2 Camelopardalis

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2 Camelopardalis
Observation data
Epoch J2000      Equinox J2000
Constellation Camelopardalis
Right ascension 04h 39m 58.0688s
Declination +53° 28′ 22.874″
Apparent magnitude (V) 5.376
Characteristics
Spectral type A8V
B−V color index 0.31
Astrometry
Radial velocity (Rv) 20.10 km/s
Proper motion (μ) RA: 34.51 mas/yr
Dec.: -84.70 mas/yr
Parallax (π) 22.49 ± 4.69 mas
Distance approx. 150 ly
(approx. 44 pc)
Orbit
Companion WDS J04400+5328B
Orbit[1]
Companion WDS J04400+5328C
Period (P) 737.2 yr
Semi-major axis (a) 2.07"
Eccentricity (e) 0.320
Inclination (i) 121.1°
Longitude of the node (Ω) 285.6°
Periastron epoch (T) 1967.6
Orbit
Companion WDS J04400+5328D
Other designations
BD+53° 794, HIP 21730, HR 1466, SAO 24744, HD 29316.
Database references
SIMBAD data
Data sources:
Hipparcos Catalogue,
CCDM (2002),
Bright Star Catalogue (5th rev. ed.)

2 Camelopardalis is a trinary star system[2] in the constellation Camelopardalis located approximately 44.46 parsecs (145.0 ly) distant. With a combined apparent magnitude of 5.38, the system can easily be seen with the naked eye under good conditions. The primary-secondary pair, of which the primary is a blue-white main-sequence star,[3] is separated from the tertiary by approximately an arc second,[4][5] making it very difficult to resolve. A nearby star is likely to be a member of the system as well, bringing the total number of stars to four.[2]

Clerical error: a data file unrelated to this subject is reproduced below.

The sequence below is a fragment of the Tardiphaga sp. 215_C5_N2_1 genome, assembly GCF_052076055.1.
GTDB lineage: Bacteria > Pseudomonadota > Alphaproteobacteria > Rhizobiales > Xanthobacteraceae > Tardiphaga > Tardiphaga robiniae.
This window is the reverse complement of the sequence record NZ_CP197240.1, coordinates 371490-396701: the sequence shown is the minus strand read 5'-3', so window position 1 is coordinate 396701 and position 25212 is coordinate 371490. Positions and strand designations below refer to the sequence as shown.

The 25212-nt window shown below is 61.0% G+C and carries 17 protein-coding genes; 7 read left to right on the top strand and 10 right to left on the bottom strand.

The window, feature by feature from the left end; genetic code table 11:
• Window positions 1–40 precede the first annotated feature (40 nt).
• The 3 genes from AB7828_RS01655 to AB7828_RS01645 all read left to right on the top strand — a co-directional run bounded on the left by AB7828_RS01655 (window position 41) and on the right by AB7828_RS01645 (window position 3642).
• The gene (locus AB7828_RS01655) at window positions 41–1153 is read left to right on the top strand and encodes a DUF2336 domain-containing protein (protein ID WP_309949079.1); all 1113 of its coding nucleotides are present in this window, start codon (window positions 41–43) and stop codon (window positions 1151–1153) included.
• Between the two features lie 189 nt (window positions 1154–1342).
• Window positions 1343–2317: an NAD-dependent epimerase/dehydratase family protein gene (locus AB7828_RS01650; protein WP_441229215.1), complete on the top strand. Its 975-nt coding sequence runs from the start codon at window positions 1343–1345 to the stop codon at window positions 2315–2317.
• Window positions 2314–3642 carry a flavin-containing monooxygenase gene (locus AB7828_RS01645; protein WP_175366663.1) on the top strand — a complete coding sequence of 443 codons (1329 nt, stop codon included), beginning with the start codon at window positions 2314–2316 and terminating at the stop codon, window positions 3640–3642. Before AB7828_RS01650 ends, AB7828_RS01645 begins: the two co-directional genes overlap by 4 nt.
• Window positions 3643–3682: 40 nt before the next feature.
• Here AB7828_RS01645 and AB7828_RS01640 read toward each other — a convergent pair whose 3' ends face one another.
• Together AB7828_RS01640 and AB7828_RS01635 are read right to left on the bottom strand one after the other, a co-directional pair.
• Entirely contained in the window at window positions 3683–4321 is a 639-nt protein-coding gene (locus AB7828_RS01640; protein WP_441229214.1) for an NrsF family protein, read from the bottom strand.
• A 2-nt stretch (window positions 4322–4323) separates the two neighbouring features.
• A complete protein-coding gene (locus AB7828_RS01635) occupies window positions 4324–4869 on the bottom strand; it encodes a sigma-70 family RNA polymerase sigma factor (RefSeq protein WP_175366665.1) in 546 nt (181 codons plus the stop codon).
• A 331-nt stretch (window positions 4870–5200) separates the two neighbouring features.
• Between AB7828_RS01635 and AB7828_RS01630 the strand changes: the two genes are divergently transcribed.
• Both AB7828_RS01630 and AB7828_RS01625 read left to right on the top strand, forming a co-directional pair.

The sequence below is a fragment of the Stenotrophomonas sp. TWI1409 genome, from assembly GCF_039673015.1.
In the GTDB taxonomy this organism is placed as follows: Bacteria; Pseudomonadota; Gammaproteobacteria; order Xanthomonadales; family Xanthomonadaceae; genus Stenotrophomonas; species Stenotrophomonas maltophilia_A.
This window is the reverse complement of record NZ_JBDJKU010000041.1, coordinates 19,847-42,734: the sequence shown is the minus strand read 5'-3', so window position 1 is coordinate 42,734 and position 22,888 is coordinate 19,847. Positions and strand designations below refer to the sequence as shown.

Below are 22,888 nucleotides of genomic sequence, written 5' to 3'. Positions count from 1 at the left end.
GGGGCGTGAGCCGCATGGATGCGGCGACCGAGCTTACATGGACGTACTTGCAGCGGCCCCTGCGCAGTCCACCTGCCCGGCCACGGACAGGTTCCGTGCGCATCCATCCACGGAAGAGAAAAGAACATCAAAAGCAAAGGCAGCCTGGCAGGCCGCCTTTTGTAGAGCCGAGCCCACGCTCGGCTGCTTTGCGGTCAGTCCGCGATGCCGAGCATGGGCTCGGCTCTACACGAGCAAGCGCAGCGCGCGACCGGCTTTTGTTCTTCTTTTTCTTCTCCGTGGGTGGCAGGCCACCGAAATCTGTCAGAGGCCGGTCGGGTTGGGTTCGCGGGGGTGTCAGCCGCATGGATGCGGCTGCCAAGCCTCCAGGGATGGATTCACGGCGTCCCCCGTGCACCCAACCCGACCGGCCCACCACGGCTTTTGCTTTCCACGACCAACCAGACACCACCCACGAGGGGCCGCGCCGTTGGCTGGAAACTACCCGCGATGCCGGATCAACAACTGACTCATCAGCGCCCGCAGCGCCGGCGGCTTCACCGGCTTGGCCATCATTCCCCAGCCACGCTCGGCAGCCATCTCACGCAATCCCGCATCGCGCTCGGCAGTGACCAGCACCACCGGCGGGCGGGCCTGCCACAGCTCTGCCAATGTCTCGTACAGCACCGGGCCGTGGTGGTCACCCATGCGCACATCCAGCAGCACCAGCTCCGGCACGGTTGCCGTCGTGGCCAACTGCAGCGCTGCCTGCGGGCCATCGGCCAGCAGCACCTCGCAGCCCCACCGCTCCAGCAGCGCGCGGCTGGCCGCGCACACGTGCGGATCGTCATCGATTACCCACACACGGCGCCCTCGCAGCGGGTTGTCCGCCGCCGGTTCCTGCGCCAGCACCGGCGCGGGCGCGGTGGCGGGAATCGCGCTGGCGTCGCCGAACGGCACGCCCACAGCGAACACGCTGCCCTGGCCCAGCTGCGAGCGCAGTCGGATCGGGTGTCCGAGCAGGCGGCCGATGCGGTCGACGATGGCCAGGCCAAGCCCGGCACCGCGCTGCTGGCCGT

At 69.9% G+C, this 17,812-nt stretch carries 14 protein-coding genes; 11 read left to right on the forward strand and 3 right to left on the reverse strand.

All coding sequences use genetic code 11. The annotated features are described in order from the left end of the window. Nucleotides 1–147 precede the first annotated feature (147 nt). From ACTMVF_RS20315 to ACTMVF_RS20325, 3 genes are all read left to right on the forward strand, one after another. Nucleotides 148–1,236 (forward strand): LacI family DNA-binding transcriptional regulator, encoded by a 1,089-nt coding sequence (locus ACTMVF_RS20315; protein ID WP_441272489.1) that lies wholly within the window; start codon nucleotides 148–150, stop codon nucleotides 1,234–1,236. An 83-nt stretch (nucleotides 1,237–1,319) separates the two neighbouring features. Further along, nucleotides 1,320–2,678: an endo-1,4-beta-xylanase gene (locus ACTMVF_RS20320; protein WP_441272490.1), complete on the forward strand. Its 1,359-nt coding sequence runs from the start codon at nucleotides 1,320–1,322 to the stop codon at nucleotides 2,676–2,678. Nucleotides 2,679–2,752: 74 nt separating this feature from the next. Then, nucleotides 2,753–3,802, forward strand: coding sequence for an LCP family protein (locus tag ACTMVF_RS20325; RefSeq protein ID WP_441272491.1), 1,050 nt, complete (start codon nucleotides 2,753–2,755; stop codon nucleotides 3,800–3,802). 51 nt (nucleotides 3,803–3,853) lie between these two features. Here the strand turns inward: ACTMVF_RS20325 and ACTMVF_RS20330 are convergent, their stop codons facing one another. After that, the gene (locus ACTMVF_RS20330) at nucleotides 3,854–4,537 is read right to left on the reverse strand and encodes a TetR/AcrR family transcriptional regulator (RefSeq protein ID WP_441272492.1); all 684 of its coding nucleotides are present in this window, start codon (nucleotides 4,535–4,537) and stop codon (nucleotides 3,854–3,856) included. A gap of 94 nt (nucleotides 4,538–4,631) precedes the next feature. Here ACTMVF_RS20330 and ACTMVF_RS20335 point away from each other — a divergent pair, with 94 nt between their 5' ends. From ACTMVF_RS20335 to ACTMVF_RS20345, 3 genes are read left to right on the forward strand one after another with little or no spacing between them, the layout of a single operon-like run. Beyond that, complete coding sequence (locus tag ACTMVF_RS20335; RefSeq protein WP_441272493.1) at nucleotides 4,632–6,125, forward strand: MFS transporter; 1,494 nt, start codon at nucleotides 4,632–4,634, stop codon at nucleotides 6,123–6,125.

References[edit]

  1. ^ Mason et al.; Hartkopf, William I.; Wycoff, Gary L.; Holdenried, Ellis R. (2006). "Speckle Interferometry at the US Naval Observatory. XII.". The Astronomical Journal 132 (5): 2219–2230. Bibcode:2006AJ....132.2219M. doi:10.1086/508231. 
  2. ^ a b Heintz, W. D. (1996). "A Study of Multiple-Star Systems". The Astronomical Journal 111: 408. doi:10.1086/117792.  edit
  3. ^ "2 Camelopardalis". SIMBAD Astronomical Database. Centre de Données astronomiques de Strasbourg. Retrieved 11 June 2014. 
  4. ^ "STF 566AB". SIMBAD Astronomical Database. Centre de Données astronomiques de Strasbourg. Retrieved 11 June 2014. 
  5. ^ "STF 566C". SIMBAD Astronomical Database. Centre de Données astronomiques de Strasbourg. Retrieved 11 June 2014.